Our belief that humans are rational is fundamental to society. Philosophers have spent thousands of years explaining why we are more than our irrational emotions.
Participatory government and the free market are designed for us to choose our leaders and spend our money according to our best interests. We assume that societal and economic progress depend on our rational behavior. Show us how we benefit, and we will buy, participate, or cooperate our way to economic growth, social cohesion, and representative government.
We have been largely successful on a macro level. Economic well-being has advanced exponentially from our agrarian roots, and Participatory government keeps expanding its reach. However, we still face complex problems—climate change, economic inequality, and injustice. Despite forceful efforts to address these issues, they still plague us because at the micro level—the intricate interplay of personal decisions—it is difficult to understand how small, individual (and often irrational) acts can create large problems or how micro changes in behavior can affect the big picture.
We didn’t deliberately intend to create an issue of Digitalist Magazine, Executive Quarterly about how digital technology can reinforce human rationality, but that’s where our current thinking about digital transformation has taken us. The combination of Big Data, machine learning, and personalized yet pervasive digital user experiences enables entirely new ways of thinking about how humans behave. Economists even have a trendy name for it: libertarian paternalism. This concept, advanced by behavioral economist Richard Thaler and legal scholar Cass Sunstein, states that public institutions and the private sector can (and may have good reasons to) take steps to influence people’s behavior while preserving their choices.
Our Q2 cover story looks at the commercial implications of Thaler and Sunstein’s insight. “Primed: Prompting Customers to Buy” explores how both consumer and business-to-business purchasing decisions can be influenced by digital experiences and personalization. In physical stores, salespeople help consumers make their buying decisions. In digital stores, the race is on to codify years of expertise into our digital interactions.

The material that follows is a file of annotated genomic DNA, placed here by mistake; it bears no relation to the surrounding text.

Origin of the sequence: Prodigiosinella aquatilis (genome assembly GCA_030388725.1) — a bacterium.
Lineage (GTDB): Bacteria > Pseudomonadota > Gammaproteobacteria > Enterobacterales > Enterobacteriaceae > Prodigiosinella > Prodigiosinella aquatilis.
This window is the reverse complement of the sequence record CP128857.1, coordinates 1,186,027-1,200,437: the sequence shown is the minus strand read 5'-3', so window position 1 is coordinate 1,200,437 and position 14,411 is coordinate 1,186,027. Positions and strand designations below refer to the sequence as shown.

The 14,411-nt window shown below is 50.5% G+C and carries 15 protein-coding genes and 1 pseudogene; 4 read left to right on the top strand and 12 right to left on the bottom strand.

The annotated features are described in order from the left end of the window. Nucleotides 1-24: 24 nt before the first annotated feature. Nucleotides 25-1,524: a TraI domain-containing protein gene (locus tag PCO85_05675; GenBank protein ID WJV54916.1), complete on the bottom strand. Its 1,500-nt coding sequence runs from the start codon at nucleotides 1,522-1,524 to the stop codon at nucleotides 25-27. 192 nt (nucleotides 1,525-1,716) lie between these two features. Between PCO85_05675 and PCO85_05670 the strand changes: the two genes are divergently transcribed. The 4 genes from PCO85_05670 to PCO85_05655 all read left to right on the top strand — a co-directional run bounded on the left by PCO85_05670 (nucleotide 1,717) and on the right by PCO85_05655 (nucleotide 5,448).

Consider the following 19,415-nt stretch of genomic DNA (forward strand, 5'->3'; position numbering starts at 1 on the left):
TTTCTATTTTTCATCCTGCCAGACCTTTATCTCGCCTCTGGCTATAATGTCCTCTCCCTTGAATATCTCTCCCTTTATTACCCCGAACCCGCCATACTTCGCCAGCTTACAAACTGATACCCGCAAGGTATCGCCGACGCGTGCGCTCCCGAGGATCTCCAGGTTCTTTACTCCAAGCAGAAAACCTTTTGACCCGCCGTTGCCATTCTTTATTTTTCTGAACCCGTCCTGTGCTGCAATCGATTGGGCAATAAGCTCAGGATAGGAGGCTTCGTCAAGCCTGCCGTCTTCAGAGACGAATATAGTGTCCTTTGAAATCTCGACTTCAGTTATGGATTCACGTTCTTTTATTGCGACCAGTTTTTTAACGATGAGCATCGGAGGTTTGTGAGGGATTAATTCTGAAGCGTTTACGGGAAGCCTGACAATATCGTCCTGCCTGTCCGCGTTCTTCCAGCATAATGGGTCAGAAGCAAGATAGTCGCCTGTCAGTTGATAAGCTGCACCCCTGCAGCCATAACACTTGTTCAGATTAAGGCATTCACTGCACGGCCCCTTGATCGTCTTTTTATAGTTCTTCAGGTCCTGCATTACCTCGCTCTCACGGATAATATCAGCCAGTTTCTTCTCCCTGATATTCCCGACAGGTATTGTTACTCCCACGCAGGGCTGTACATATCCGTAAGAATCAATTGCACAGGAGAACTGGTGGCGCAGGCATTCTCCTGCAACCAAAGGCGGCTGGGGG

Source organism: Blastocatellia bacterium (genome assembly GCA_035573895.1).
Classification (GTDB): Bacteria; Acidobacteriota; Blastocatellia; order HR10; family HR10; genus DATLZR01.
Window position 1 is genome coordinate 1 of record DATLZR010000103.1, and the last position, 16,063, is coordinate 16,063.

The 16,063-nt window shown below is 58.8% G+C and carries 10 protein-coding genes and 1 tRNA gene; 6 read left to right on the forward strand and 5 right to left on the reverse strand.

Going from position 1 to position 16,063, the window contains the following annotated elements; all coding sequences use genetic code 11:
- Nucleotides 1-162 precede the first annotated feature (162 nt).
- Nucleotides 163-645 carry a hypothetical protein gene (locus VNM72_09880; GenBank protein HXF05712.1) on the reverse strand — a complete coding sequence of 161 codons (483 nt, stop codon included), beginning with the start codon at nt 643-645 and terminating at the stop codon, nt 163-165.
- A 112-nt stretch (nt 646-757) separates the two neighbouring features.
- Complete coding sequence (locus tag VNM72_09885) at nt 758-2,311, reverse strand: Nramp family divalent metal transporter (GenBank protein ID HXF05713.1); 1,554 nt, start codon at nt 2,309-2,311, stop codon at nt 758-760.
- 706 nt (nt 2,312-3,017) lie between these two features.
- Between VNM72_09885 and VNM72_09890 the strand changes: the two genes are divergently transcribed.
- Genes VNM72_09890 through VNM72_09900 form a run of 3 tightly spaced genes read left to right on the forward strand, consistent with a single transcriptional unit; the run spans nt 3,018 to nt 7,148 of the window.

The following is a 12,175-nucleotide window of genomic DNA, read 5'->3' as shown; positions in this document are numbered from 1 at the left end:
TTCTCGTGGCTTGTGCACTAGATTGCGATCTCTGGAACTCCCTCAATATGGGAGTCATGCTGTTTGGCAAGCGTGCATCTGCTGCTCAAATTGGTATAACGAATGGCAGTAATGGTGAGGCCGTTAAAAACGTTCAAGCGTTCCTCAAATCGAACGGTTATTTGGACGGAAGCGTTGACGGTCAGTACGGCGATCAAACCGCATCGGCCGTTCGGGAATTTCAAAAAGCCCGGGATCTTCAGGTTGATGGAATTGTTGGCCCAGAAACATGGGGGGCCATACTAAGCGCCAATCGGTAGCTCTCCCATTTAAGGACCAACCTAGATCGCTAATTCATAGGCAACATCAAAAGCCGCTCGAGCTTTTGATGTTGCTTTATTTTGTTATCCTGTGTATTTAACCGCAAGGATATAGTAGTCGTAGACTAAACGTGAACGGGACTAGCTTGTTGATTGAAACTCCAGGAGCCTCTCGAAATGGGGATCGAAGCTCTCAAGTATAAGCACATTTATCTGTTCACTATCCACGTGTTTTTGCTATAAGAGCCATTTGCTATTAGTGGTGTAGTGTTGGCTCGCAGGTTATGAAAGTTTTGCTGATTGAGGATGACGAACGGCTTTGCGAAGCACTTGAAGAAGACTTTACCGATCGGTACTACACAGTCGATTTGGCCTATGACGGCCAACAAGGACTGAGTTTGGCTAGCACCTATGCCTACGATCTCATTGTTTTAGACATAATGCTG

“Insights from the Deep” probes Big Data’s changing role in enabling a greater understanding of human behavior. As our ability to store data advances, we will move from the era of Big Data into one of vast data. The more data we can use to discern human behavior, the easier it becomes for us to understand what individuals do. We can find and test for particular decision-making patterns at the micro level—and train machine-learning algorithms to detect these relationships even more accurately.
Finally, “Heroes in the Race to Save Antibiotics” looks at how data and digital technologies that generate insight into human behavior can be applied to one of the most pressing issues of the planet: the looming crisis stemming from the proliferation of antibiotic-resistant microbes. Many researchers and public health experts are preoccupied with enabling a rapidly available and flexible supply of antibiotics and with developing new treatments. We delve into how digital technologies such as individualized patient analysis could provide the edge we need in the race against the microbes.
The case for digital technologies as tools to help us make more rational decisions and, in doing so, improve human well-being, is stronger than ever.